• There was no correlation between the preventable death rate at each hospital and the overall bypass mortality rate at each hospital.

“Bypass surgery is one of the common and complex surgeries being performed in Ontario and yet mortality rates for coronary bypass surgery have declined in the province of Ontario to approximately one percent, since the study was conducted,” says Dr. Stephen Fremes, senior author and divisional head of Cardiac Surgery at Sunnybrook Health Sciences, “this and other quality improvement activities may have been responsible for the improvement in outcomes. We are constantly striving to achieve the lowest possible mortality rates possible for our patients.“

“Independent, standardized, expert audits are required to help identify the specific quality problems that exist within and across hospitals, and to guide activities that will lead to meaningful improvements in outcomes. Cardiac surgeons have always been leaders in quality improvement. We hope that surgeons and physicians in other areas of medicine can learn from our experience and conduct their own detailed adverse event audits so that we can have the best possible outcomes for all types of patients in our hospitals,” says Dr. Chris Feindel, co-author on the study and senior cardiac surgeon at the University Health Network in Toronto. The study “Relationship between preventability of death after coronary artery bypass graft surgery and all-cause risk-adjusted mortality rates” is in the June 9 issue of Circulation. The study was funded by the Heart and Stroke Foundation of Ontario.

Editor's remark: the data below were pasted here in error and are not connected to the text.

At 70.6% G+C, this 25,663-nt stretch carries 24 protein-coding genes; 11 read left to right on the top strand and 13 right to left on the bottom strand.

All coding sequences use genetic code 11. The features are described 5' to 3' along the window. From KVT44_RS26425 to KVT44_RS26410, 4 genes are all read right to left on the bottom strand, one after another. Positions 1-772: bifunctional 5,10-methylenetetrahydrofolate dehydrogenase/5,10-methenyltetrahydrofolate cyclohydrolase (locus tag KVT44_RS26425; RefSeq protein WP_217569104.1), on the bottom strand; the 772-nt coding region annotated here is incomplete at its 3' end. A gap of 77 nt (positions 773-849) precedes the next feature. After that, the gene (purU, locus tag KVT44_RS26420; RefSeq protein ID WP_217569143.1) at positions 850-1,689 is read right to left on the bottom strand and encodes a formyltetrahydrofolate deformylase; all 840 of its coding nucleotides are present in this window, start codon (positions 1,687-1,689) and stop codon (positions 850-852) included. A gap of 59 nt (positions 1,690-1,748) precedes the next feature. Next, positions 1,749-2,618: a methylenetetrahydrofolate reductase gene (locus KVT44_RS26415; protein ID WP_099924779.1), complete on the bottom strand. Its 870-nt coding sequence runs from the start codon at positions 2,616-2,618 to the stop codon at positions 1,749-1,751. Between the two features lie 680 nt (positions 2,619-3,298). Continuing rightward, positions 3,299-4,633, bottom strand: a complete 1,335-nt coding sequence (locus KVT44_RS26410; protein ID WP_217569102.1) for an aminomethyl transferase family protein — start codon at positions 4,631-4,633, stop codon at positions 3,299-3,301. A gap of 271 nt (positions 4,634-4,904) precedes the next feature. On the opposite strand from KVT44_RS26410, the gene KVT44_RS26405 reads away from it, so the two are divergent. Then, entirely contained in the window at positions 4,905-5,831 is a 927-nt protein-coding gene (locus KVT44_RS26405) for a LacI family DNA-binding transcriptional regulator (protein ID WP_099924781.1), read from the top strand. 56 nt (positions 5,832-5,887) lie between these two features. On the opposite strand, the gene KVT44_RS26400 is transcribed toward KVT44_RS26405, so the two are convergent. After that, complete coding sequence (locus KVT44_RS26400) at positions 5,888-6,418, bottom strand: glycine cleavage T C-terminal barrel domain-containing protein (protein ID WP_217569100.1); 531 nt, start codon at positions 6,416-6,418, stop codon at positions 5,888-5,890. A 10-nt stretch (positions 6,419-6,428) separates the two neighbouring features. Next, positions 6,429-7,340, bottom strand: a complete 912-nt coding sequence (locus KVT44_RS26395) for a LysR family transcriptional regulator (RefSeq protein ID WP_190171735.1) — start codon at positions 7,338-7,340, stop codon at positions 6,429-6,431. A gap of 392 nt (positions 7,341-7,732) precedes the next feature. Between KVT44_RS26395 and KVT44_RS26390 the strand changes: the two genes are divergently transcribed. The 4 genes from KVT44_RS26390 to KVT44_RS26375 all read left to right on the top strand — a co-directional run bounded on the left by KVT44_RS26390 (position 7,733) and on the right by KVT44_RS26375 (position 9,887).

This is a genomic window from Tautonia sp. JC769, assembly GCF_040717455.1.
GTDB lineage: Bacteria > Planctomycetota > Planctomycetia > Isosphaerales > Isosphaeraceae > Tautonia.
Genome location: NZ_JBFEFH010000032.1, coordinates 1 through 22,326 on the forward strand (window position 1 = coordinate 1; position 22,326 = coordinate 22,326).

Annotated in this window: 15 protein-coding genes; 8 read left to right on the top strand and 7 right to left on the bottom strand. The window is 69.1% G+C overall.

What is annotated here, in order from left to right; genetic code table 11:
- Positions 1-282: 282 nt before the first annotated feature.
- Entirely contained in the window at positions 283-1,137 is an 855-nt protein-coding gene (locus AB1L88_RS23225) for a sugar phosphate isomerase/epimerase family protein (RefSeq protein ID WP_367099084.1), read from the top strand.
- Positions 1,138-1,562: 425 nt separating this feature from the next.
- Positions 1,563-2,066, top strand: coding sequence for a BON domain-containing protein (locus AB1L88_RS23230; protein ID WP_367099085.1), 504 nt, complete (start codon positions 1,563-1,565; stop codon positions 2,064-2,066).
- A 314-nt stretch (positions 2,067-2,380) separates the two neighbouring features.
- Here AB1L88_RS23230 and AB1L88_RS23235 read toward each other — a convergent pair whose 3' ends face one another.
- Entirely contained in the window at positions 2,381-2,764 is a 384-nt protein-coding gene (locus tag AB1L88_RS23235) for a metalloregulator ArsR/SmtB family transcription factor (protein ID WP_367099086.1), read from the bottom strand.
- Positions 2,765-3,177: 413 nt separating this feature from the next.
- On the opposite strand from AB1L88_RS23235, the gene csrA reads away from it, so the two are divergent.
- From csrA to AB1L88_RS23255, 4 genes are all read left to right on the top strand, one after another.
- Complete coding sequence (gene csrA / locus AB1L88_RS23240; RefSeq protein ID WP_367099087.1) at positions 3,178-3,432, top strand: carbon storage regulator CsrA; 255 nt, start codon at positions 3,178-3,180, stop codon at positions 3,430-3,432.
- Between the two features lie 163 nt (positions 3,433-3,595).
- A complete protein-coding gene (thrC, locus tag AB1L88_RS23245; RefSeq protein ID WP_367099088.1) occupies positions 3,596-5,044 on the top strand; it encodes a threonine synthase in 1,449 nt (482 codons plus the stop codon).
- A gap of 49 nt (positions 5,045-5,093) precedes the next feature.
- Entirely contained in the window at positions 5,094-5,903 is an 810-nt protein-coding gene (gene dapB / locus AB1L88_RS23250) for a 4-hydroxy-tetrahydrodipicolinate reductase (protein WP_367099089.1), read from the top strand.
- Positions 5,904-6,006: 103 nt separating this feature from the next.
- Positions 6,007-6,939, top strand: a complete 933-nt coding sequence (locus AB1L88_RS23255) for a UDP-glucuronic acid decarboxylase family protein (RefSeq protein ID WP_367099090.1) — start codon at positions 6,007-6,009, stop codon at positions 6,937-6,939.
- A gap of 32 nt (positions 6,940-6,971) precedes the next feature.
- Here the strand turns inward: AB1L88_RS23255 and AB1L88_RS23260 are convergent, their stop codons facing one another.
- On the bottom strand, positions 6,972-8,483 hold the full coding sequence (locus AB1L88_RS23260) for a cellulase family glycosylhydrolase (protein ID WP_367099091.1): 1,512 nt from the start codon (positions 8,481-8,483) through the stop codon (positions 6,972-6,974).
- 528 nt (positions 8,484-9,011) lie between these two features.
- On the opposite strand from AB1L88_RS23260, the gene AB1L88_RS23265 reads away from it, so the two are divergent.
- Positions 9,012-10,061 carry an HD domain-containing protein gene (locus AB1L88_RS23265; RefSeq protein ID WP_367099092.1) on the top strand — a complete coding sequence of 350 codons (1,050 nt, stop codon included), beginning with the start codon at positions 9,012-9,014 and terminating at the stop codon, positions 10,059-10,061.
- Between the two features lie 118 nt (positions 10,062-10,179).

Author affiliations: ICES (Drs. Guru, Tu, Anderson, Naylor, Austin, Fremes); Divisions of Cardiac and Vascular Surgery (Drs. Guru and Fremes) and General Internal Medicine (Drs. Tu, Etchells, and Naylor) Sunnybrook Health Sciences Centre, University of Toronto; (Dr. Novick) Division of Cardiac Surgery, London Health Sciences Centre; (Dr. Feindel) Division of Cardiovascular Surgery, University Health Network; (Dr. Rubens) Division of Cardiac Surgery, Ottawa Heart Institute; (Dr. Teoh) Division of Cardiac Surgery, Hamilton Health Sciences Centre; (Dr. Mathur) Division of Cardiac Surgery, Sudbury Regional Hospital; (Dr. Hamilton) Division of Cardiac Surgery, Kingston General Hospital; (Dr. Bonneau) Division of Cardiovascular Surgery, St. Michael’s Hospital, University of Toronto; (Dr. Cutrara) Division of Cardiac Surgery, Trillium Health Centre – ONTARIO.

ICES is an independent, non-profit organization that uses population-based health information to produce knowledge on a broad range of healthcare issues. Our unbiased evidence provides measures of health system performance, a clearer understanding of the shifting healthcare needs of Ontarians, and a stimulus for discussion of practical solutions to optimize scarce resources. ICES knowledge is highly regarded in Canada and abroad, and is widely used by government, hospitals, planners, and practitioners to make decisions about care delivery and to develop policy.